charlie-oscar2A weekly feature in which my four-year-old son is let loose on the Hollywood Walk of Fame, one of the most popular tourist attractions in Los Angeles, and chooses a star from among the more than 2,500 honorees. His “random” picks sometimes reveal unexplained connections such as the summer day in 2012 when he sat down on the star of actress Celeste Holm and refused to budge. We later learned that the Oscar-winning actress had died only hours earlier.

andyhardy-graysonCharlie’s sixth sense on the Walk of Fame may be a little rusty. We were there just before the death of screen legend Mickey Rooney was announced yesterday and yet I specifically remember him stepping right over one of Rooney’s four stars. On the other hand, he passed it by to get to the star of Kathryn Grayson, an actress whose career was certainly tied to Mickey’s. The walls of Charlie’s room are lined with my collection of original Andy Hardy posters from the 1930s and 40s — MGM’s series of homespun family films starring Lewis Stone as wise Judge James Hardy, Fay Holden as perfect mom Emily Hardy, Sara Haden as beloved spinster Aunt Millie, Cecilia Parker as sarcastic older sis Marian, and Mickey Rooney as the irrepressible Andy. Living in small-town Carvel, aka MGM’s backlot in Culver City, Andy went through the series stealing kisses from main squeeze Polly Benedict (Ann Rutherford) while dodging the amorous intentions of young Betsy Booth (Judy Garland) and carrying on with a series of young starlets including Lana Turner, Esther Williams, Donna Reed and, yes, Kathryn Grayson. Kathryn is lovely in Andy Hardy’s Private Secretary, made in 1941, and this poster of Kathryn and Mickey hangs directly over Charlie’s bed.

Kathryn Grayson was born on February 9, 1922, in Winston-Salem, North Carolina. She was initially sought out by Louis B. Mayer as MGM’s answer to the operatic warblings of Deanna Durbin (whom MGM had dropped before she became a superstar for Universal). Grayson’s screen test, at age 18, was the longest and most expensive test shot at the studio, costing hundreds of thousands of dollars. Grayson hated it, but Mayer was sure he had the next Durbin on his hands.

kathryngrayson1Following her romp with Mickey Rooney and company, Kathryn made a series of very popular musicals. They weren’t always heavy on plot, but I loved them all—from Anchors Aweigh and Thousands Cheer to Two Sisters from Boston and Till the Clouds Roll By. I have to admit that I was less a fan of her films with temperamental opera star Mario Lanza. The good-natured Grayson later admitted that she couldn’t stand Lanza whose ego was apparently as big as his ever-widening girth.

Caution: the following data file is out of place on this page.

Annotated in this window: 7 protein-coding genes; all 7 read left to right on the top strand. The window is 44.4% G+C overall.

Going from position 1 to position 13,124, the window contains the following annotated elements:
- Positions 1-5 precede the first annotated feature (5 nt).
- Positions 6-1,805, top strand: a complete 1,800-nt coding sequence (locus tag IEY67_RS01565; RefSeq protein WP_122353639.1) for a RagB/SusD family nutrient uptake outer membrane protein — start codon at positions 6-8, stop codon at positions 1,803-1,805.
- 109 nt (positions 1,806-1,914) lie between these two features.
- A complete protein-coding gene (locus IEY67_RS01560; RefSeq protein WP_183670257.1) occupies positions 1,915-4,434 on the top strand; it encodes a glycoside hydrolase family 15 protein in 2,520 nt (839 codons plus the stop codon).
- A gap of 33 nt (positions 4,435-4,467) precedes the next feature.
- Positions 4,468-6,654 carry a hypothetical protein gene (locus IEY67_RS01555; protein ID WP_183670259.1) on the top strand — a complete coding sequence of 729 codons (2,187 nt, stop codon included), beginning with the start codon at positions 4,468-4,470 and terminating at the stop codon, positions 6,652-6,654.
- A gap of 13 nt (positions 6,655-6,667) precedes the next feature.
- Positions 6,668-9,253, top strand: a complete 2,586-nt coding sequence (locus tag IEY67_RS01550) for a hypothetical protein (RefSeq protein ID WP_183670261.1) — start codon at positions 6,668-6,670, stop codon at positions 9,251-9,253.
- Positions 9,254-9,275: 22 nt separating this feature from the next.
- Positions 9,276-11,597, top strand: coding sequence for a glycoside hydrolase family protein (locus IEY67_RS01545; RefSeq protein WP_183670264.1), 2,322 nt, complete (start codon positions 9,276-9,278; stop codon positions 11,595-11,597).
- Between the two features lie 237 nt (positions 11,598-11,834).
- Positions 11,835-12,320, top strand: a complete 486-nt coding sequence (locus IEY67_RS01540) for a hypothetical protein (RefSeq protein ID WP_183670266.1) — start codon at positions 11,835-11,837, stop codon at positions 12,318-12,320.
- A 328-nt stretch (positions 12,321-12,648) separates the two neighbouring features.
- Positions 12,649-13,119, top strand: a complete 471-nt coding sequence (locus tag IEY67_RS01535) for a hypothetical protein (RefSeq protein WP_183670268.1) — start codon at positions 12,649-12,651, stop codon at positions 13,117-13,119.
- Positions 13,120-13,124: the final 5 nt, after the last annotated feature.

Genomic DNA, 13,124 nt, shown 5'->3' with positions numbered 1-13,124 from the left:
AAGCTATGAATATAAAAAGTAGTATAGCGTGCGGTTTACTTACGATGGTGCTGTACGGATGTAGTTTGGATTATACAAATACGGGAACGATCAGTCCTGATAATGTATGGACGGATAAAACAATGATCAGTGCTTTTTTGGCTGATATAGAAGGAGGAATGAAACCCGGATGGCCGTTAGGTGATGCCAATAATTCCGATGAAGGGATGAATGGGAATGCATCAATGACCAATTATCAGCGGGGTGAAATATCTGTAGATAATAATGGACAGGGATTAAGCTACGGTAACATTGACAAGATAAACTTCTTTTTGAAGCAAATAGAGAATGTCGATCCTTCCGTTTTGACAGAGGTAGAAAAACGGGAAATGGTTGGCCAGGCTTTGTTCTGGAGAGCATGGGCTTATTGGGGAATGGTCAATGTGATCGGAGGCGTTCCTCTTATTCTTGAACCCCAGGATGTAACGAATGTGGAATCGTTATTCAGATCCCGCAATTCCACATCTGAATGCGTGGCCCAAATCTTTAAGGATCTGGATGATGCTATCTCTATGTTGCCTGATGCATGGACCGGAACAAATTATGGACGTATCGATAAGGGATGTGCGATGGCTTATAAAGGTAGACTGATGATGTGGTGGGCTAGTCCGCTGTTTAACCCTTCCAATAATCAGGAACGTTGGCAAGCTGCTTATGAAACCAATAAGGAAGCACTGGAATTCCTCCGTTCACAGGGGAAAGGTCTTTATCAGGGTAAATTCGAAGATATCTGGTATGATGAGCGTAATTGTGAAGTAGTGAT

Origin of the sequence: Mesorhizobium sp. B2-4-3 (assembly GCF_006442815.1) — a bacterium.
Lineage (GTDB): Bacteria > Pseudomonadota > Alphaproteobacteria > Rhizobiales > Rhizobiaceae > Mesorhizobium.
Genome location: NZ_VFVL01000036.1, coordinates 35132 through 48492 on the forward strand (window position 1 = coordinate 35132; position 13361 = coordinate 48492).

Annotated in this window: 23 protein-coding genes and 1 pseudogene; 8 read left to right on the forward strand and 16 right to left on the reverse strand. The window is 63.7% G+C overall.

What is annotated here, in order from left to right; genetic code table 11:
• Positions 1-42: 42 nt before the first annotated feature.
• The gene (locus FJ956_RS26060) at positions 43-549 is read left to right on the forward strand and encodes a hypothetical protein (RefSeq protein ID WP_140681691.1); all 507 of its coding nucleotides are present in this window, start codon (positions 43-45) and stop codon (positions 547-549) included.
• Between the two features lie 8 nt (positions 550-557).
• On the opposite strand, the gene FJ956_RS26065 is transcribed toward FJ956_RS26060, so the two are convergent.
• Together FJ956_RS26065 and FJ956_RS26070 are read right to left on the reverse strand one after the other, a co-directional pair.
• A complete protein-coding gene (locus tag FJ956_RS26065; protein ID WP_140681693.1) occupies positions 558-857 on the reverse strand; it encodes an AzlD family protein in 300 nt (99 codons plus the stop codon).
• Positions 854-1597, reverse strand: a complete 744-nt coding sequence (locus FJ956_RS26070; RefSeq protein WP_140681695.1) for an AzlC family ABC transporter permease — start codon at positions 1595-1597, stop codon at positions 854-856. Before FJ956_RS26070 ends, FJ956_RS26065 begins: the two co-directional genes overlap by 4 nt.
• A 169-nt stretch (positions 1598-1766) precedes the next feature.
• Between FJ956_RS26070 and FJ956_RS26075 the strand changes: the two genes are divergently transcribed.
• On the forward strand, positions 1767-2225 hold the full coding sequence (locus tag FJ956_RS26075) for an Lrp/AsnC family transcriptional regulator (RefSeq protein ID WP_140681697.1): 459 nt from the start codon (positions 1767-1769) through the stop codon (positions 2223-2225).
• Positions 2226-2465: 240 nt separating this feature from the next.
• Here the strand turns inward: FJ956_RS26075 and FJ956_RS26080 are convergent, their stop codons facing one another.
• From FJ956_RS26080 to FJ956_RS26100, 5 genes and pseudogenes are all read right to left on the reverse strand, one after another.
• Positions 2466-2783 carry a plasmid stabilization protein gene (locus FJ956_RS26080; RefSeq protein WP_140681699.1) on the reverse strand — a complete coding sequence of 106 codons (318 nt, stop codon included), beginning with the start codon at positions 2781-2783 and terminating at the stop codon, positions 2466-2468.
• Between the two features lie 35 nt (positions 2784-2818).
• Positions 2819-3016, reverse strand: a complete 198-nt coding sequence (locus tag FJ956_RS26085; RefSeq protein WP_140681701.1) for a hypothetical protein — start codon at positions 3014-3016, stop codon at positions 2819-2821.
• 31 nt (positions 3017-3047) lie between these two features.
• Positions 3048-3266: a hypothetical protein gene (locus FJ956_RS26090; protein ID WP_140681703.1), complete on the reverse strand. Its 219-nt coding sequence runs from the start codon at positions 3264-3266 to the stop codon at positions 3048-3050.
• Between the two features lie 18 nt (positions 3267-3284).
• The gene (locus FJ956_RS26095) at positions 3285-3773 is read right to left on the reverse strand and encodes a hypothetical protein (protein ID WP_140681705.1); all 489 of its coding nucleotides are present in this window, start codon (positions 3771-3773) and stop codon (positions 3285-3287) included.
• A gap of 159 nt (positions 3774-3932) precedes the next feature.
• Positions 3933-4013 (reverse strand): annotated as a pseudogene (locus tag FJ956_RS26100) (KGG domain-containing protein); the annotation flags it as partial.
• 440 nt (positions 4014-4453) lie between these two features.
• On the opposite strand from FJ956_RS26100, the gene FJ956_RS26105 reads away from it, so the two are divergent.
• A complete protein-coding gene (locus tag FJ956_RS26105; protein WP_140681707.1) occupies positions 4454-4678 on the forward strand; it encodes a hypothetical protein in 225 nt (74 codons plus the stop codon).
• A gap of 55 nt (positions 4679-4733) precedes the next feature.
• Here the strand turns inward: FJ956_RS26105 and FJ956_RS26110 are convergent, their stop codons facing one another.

kathryngrayson2Grayson starred as Magnolia in MGM’s wonderful 1951 version of Show Boat with Howard Keel and Ava Gardner (aka the first Mrs. Mickey Rooney), and her biggest success was probably the dazzling Kiss Me, Kate in 1953 in which she really got to show her sassy side! Again starring opposite Howard Keel (what a great pair they were), Kathryn played difficult actress Lilli Vanessi in the modern sequences, and feisty Katherine in the musical version of “The Taming of the Shrew” that the actors are putting on. Grayson was at her peak in this film. How sad, then, that a bad experience making her next film (the abysmal Vagabond King) made her walk away from the movies for good. The film was supposed to team her up again with Mario Lanza but when he failed to show up, the studio brought in opera singer Oreste Kirkop (“Who?” I can hear you all saying) who couldn’t speak a word of English. Kirkop’s speaking voice had to be dubbed. He never made another film.

Kathryn Grayson’s amazing soprano was an acquired taste for some but I can’t get enough of her beautiful singing. I also think she was one of the most beautiful women at MGM even if her delicate features seemed to pale next to drop-dead beauties like Ava Gardner. Here are Kathryn Grayson and Howard Keel singing one of Jerome Kern’s most beautiful songs, “Make Believe,” from Show Boat. Now that’s singing!

After leaving films, Grayson’s career continued in theatre, and she often appeared in productions with Keel. I saw her around town a few times, the last time on August  31, 1997 when she was being honored at a film festival. I remember the date because it happened to be the day that Princess Diana was killed in Paris. Grayson’s death on February 17, 2010 was very peaceful. “She just went to bed and didn’t wake up,” said her longtime secretary. Not a bad way to go. I hope Kathryn and Howard Keel are up there somewhere singing up a storm and welcoming their pal Mickey Rooney to the fold.